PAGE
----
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Stuck at Home: A PSC Library Newsletter

Stuck at Home: A PSC Library Newsletter


January

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What's Newsworthy

We have research guides to help your students with their coursework. If we are missing a guide you think the students would benefit from, email Bill.

How-to help students evaluate sources

A large part of the research journey is vetting sources. This is a learned skill and we know our students struggle. Our Evaluating Sources research guide can help students to think about how they vet their sources and make selections. This guide covers popular, trade, and scholarly sources since they are different.

New program

The library is launching a regular book club which will meet twice during the spring semester. For Black History Month, we will read Between the World and Me by Ta-Nehisi Coates. This club is open to everyone: faculty, staff, and students. While we hope people will finish the book, please come even if you didn’t. Here are the meeting details:

February Book Club Meeting
Tuesday, February 9, 2021
12:00-1:00PM
Meeting over Google Meet: meet.google.com/ujp-fhed-tph
By phone: +1 617-675-4444‬, PIN: ‪442 265 225 0514#‬‬‬‬‬
The book: Between the World and Me by Ta-Nehisi Coates

30 Seconds to a more information literate student

This month we would like to talk about algorithm literacy and filter bubbles. If you are rusty on your Algebra II, an algorithm is:

Mathematics and Computing. A procedure or set of rules used in calculation and problem-solving; (in later use spec.) a precisely defined set of mathematical or logical operations for the performance of a particular task.”

"algorithm, n." OED Online, Oxford University Press, December 2020, www.oed.com/view/Entry/4959. Accessed 14 January 2021.

In layman’s terms, an algorithm is a set of instructions for solving a problem. These operations are typically performed by a computer, but not always. In practice, algorithms are answers to your Google searches. Algorithms rank your search results and decide which content to display based on information about you or your previous behavior. (If you are curious, you can read a little bit about Google’s approach to ranking your searches here.) Anyone who has compared Google results with another person knows that your personal results vary, and this is where the trouble begins.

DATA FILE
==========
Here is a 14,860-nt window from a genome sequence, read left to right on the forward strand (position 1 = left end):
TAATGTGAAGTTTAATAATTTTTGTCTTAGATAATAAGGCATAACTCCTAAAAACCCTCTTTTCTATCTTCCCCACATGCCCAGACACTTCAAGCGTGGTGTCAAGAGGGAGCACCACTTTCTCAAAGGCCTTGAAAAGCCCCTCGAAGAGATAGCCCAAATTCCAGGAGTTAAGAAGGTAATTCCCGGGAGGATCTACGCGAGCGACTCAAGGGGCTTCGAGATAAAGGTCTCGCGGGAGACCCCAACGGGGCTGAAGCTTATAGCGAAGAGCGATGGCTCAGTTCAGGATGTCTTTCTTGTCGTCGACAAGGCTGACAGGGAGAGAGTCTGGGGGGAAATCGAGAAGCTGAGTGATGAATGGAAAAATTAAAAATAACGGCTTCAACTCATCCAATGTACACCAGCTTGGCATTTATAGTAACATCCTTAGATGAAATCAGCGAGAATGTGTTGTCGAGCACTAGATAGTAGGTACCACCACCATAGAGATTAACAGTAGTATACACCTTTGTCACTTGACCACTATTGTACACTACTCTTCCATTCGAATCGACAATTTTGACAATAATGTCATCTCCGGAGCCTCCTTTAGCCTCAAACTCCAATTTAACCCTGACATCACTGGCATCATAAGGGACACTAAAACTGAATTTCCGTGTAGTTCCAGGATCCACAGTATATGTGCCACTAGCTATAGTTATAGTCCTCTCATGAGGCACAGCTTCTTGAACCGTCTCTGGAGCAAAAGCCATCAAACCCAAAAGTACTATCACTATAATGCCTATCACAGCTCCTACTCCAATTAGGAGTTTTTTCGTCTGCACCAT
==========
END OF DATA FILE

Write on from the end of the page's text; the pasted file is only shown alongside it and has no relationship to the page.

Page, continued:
If someone in a rural part of the United States types into Google: “Climate change is…” they will get one set of results based on previous searches, ZIP code, everything in their Gmail account, their purchasing patterns, news consumption, and more.

When I type in “Climate change is…” My first result is NASA. Your individual search may be vastly different. This creates a filter bubble in which a 35-year-old, white, male truck driver from Tulsa, OK gets different search results than a 35-year old, white, male food truck driver in Portland, OR. Both are in the same demographic and have similar jobs, but they don’t share the same bubble, furthering their differing worldviews.

It gets worse on social media. I never liked the phrase, “You are what you eat,” but I think it is true that “you are what social media you consume.” Not everyone understands that your social media feed isn’t showing your friends’ posts in real time. This began “right around 2016. That was the year Twitter and Instagram joined Facebook and YouTube in the algorithmic future. Ruled by robots programmed to keep our attention as long as possible, they promoted stuff we'd most likely tap, share or heart -- and buried everything else. Bye-bye, feeds that showed everything and everyone we followed in an unending, chronologically ordered river.” (Dow Jones Institutional News). Ever since, your feed has been listed in the order most advantageous to getting clicks. With each click the algorithm learns a little more about your interests, allowing it to feed you content that is more to your liking. The more you like, the more it knows, and the more the content can be tailored. The result is reinforcing our own bias, rather than challenging it.